‘By the Sea’ AFI Review: Angelina Jolie Pitt Stages Dreary Scenes From a Dull Marriage

The writer-director-star and her husband, Brad Pitt, stare at each other and at the ocean in a soporific drama that teeters on parody

Angelina Jolie Pitt’s reputation as a competent filmmaker won’t be entirely undone by her third directorial effort, “By the Sea,” but neither will it be enhanced.

Making its world premiere Thursday night as the opener for the 2015 AFI Film Festival, “By the Sea” plays like an unconscious parody of “Last Year at Marienbad,” “L’avventura” and any number of other 1960s European dramas about beautiful people having existential crises on yachts and in villas.

What’s meant to evoke longing winds up as merely longueur; Jolie Pitt (as she bills herself here) and her husband, Brad Pitt, star as an unhappily married couple who spend so much of the film locked in wordless, passive-aggressive battle that by the time they start talking to each other, it’s too late to care about them. The characters have literally been turned into posers, photogenically suffering in and around a seaside hotel as though they were appearing in the September issue of Vogue for Depressives.

Roland (Pitt) and Vanessa (Jolie Pitt) are a glamorous but dissolute couple who drive up to a lovely, isolated European hotel. He’s a blocked author, sporting what appears to be William Hurt‘s old mustache from “Body Heat,” who spends his days getting drunk at the seaside tavern owned by Michel (Niels Arestrup, “A Prophet”).

She pops pills and skulks around the room when she’s not taking long walks by the ocean, seemingly deciding whether or not to jump in. (Vanessa may be emotionally distraught, but her makeup technique is always on point; in one scene, she showers before bed and still manages to wake up with a smoky eye.)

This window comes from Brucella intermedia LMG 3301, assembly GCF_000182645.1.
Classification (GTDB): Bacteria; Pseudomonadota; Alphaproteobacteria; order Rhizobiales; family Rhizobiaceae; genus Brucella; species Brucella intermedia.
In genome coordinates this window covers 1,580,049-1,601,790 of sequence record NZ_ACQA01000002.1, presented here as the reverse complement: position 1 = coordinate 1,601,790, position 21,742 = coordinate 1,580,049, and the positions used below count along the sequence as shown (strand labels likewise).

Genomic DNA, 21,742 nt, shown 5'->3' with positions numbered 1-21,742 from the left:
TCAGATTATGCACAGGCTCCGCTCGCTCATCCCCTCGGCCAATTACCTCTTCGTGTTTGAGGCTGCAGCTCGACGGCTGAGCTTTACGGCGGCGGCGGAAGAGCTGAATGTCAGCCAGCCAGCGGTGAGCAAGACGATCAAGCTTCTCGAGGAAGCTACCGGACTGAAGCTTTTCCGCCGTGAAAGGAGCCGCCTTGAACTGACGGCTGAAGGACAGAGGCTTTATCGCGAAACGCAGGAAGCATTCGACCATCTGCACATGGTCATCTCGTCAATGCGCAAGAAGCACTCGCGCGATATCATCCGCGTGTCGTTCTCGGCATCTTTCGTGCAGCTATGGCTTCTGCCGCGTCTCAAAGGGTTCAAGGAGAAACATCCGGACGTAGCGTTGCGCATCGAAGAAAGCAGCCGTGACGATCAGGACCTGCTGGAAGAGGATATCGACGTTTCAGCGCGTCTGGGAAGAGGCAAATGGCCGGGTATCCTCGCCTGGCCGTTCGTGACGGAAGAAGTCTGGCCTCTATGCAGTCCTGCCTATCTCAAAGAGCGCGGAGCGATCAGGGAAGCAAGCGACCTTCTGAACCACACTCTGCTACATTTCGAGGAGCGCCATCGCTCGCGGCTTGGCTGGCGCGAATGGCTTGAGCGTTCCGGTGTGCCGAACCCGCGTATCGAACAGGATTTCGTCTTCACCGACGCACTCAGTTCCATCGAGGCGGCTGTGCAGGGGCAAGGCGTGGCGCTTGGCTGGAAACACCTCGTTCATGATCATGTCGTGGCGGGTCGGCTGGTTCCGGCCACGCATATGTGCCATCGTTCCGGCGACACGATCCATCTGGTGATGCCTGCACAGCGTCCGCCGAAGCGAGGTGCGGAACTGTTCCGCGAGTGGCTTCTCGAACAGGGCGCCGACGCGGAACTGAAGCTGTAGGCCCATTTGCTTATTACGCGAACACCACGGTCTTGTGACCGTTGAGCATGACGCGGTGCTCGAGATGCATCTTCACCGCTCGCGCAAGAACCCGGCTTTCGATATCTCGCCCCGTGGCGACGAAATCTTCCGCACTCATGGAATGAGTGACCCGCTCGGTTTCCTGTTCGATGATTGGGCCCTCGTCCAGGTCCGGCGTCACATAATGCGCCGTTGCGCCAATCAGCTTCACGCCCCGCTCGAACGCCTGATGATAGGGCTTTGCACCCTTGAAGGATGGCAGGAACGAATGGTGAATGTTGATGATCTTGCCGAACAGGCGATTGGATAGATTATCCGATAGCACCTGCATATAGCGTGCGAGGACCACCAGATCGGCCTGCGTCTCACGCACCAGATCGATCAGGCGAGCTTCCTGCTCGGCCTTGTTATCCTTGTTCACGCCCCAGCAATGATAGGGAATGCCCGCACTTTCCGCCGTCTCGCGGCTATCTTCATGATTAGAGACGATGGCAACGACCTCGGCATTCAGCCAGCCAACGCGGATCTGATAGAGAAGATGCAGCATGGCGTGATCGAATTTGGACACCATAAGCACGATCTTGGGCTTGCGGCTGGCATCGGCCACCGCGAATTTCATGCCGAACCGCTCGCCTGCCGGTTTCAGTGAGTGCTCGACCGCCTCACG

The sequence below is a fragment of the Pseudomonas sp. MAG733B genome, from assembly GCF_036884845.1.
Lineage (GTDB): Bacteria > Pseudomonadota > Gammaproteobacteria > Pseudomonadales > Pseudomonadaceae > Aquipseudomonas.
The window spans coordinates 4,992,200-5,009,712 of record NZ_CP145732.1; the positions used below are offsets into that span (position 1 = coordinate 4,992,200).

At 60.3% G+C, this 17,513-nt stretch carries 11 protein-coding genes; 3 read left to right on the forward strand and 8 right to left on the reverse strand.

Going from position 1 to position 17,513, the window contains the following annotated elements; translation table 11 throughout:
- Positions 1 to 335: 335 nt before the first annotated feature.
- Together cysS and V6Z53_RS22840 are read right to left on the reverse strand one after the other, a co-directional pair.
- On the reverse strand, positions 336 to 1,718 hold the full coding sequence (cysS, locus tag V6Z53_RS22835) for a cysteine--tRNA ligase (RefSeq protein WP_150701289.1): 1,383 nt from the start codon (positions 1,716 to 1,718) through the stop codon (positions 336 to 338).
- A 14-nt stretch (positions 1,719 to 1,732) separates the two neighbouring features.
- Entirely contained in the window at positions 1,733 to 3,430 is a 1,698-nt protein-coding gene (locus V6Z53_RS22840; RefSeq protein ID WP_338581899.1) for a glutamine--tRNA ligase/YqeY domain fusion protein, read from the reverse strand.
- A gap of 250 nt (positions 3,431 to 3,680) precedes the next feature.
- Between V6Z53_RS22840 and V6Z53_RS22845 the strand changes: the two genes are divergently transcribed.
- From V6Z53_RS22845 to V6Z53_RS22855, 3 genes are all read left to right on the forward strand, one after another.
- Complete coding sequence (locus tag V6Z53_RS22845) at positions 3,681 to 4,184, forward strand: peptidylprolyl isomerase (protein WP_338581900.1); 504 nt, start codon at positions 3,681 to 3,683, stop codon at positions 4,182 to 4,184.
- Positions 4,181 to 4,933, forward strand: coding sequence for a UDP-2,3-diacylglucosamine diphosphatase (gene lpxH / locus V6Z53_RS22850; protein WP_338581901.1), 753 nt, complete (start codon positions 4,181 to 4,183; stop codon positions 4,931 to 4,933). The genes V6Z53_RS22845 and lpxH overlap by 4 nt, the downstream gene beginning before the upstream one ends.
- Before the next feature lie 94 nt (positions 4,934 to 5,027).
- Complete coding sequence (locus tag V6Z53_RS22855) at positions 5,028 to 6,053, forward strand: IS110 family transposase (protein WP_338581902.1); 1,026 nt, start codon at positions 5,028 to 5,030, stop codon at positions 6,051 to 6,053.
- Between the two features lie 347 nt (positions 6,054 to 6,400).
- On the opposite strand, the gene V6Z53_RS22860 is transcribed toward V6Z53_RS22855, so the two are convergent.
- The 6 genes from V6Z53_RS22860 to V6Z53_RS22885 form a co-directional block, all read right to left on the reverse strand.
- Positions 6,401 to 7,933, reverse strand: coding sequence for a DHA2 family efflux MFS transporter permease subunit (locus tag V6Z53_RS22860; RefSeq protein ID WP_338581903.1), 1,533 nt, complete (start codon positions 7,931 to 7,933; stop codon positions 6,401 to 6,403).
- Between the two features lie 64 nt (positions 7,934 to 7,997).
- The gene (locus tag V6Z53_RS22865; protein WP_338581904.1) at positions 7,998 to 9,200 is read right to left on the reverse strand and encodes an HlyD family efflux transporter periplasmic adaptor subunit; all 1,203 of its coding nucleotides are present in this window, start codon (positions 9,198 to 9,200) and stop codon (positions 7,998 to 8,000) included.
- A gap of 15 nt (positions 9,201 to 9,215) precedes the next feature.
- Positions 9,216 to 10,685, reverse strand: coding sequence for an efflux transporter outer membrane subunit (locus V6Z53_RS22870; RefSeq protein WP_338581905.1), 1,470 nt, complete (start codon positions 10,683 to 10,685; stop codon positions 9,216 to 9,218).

Their routine is interrupted by the arrival of a pair of young newlyweds. Vanessa frets that Roland wants to sleep with Lea (Mélanie Laurent, “Inglorious Basterds”), while Roland worries that Vanessa will seduce François (Melvil Poupaud, “Laurence Anyways”) simply to make herself even unhappier. The discovery of a peephole in the wall that allows Roland and Vanessa to spy on their frisky young neighbors winds up being a conduit to the couple rediscovering their own mutual attraction.

BytheSea_ArestrupThat’s the first interesting idea “By the Sea” has to offer, and it appears far too late in the game. Even more dispiriting is the ultimate revelation as to why Vanessa is so sad and why her marriage is so strained.

There are any number of reasons to support women writing and directing movies, but one of them is the hope of getting female characters whose issues can’t be found on the short list of Lady Problems that movies usually trot out in stories like this. When Jolie Pitt’s screenplay shows its hand, the reveal is obvious and predictable, not to mention simplistic.

That script also undermines the lead performances; it’s hard enough watching these two talented actors play blanks who have no chemistry with each other, but the effort seems especially pointless when we learn the root of their problems. Laurent and Poupaud, two of Europe’s finest players, are reduced to plot functionaries here, so it’s really only the venerable Arestrup who emerges with anything resembling depth or empathy.

On a technical level, “By the Sea” makes no major missteps; the widescreen cinematography of Christian Berger (best known for his work with Michael Haneke) captures the ocean as something both beautiful and dangerous, never opting for postcard prettiness, and Gabriel Yared’s score — aided by some Serge Gainsbourg songs — evokes the film’s early 1970s setting.

If “By the Sea” weren’t so aggressively humorless, it might almost qualify as camp, so unsuccessful is its pursuit of weighty drama. Unintentional laughs are hard to come by here; instead, there are yawns aplenty.